Prime Minister Helen Clark has issued a personal plea for all children to be kept safe, saying she is worried by the levels of child abuse.

She used Labour's annual conference in Christchurch at the weekend to deliver one of her strongest messages against physical violence and said abusers should not be able to hide behind a law letting parents use "reasonable force".

"I am left troubled by the level of abuse, violence and neglect affecting children in our country," she told delegates.

"I for one cannot accept that it is fair and reasonable for the law to allow a defence for those who assault children. That does not yet seem to be a widely accepted view in New Zealand.

"I do ask our fellow citizens to reflect on the extent to which that law is shielding and protecting those who are violent."

Helen Clark said the case of a Hamilton man who was acquitted of assault after using a rubber hose to beat his daughter, leaving her with a raised 15cm-long lump on her back, had set a benchmark for "reasonable force" that was unacceptable.

She said entrenched views on physical discipline might get in the way of protecting some children.

The Prime Minister has consistently said that Labour does not intend to ban smacking.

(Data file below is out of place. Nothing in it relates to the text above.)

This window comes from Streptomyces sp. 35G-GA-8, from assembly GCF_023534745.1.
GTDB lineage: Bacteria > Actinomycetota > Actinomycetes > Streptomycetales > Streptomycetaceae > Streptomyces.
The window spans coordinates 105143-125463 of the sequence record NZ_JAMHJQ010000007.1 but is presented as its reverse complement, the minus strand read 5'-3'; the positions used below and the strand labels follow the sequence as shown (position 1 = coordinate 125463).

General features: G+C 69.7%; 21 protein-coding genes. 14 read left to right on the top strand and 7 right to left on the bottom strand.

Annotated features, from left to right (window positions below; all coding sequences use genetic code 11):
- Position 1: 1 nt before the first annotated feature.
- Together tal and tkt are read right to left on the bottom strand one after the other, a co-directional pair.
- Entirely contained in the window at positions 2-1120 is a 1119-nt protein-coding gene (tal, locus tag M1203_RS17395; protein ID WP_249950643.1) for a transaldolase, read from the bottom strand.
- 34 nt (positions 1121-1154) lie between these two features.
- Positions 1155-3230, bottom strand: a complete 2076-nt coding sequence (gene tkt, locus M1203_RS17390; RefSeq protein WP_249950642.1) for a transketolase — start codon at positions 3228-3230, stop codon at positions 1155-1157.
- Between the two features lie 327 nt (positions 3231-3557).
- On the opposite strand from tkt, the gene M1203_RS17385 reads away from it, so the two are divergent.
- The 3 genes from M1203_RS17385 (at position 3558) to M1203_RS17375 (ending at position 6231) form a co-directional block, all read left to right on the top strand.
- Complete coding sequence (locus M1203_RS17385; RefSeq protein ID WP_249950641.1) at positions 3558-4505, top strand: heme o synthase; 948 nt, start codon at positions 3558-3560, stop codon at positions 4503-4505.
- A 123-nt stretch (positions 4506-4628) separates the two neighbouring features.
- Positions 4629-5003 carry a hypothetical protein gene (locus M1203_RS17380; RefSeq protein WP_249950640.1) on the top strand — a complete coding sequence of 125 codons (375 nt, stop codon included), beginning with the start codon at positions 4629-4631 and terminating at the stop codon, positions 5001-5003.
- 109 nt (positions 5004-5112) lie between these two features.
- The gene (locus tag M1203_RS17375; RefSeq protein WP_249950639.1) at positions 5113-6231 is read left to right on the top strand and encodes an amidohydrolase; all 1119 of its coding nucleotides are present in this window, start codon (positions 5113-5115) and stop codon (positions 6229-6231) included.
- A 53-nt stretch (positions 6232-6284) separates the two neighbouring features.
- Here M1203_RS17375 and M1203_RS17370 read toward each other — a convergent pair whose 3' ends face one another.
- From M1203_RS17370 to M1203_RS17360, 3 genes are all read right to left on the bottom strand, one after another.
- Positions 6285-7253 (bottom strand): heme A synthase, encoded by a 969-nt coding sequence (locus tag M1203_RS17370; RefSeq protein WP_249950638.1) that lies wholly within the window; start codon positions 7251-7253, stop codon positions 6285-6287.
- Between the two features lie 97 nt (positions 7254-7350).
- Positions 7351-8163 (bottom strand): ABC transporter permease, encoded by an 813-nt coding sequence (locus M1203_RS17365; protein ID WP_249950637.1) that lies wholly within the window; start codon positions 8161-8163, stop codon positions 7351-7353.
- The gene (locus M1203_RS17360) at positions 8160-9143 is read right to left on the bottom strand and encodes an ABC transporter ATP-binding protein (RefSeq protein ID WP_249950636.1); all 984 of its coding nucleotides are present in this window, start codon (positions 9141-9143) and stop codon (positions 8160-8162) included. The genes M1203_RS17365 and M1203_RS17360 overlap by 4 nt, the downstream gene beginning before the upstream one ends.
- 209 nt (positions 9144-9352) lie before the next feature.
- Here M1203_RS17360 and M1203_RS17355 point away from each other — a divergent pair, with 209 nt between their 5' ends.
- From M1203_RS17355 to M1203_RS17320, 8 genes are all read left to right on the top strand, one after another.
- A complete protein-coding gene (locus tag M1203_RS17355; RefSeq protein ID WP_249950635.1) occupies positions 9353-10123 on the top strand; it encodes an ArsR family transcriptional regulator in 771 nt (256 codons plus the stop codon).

However, she wants the law changed to remove a defence of "reasonable force".

She said such a defence could not be used by an adult accused of assaulting another adult, and it should not be available to adults who hurt children.

The Government is about to embark on an education campaign for parents on disciplining children. A law change is not planned until that is finished in two years.

Helen Clark told the Herald the public was not yet linking a tolerance of physical violence with child abuse.

"I'm just staking it out there as something I feel personally rather strongly about."

She said any debate about policies for preventing child abuse would also now be held against the backdrop of the troubled Child, Youth and Family Services.

The Government last month announced a $127 million bailout for the department after a damning review said it was in crisis, with demoralised staff and unable to protect many children on its books.

Labour emphasised its social policy roots at its annual conference, which attracted almost 700 contented delegates, but while there were hints about new spending, no specific promises were detailed.